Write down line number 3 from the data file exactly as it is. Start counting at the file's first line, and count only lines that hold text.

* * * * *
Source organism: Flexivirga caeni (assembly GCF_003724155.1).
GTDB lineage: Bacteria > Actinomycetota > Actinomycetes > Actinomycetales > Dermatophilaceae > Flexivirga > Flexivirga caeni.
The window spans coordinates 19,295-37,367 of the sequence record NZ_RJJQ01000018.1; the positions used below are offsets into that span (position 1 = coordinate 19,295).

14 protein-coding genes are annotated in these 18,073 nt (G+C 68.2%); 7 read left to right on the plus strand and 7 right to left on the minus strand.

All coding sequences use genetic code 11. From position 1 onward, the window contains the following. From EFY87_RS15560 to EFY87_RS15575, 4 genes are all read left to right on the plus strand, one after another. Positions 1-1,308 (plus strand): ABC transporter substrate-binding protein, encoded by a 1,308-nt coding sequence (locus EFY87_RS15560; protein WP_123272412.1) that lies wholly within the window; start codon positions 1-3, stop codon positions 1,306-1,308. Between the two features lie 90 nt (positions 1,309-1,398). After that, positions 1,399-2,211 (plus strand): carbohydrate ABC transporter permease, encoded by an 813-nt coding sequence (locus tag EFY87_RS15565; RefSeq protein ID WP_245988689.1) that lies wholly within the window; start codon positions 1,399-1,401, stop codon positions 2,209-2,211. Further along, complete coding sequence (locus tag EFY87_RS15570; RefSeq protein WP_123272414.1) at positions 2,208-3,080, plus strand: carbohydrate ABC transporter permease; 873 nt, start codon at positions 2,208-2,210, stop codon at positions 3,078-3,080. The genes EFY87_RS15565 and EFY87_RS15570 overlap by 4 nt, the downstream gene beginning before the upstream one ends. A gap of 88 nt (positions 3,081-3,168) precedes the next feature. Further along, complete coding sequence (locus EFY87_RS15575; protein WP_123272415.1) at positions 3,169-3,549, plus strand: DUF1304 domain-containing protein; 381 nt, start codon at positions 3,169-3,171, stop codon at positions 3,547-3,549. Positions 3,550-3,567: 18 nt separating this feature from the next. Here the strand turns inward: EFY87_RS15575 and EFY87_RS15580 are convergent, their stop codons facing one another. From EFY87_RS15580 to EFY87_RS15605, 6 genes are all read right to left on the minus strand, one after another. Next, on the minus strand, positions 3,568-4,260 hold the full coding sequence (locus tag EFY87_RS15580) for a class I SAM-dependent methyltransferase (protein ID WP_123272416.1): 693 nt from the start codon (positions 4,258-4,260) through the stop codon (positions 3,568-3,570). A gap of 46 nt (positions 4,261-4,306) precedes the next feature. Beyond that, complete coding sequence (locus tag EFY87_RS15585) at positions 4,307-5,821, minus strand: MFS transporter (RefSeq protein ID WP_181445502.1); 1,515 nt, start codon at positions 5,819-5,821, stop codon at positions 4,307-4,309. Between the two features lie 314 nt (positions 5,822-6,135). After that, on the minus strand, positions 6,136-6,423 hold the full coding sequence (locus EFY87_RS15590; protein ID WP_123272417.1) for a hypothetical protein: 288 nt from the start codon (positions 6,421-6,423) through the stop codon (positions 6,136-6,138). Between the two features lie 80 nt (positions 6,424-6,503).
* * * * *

The window spans coordinates 19,295-37,367 of the sequence record NZ_RJJQ01000018.1; the positions used below are offsets into that span (position 1 = coordinate 19,295).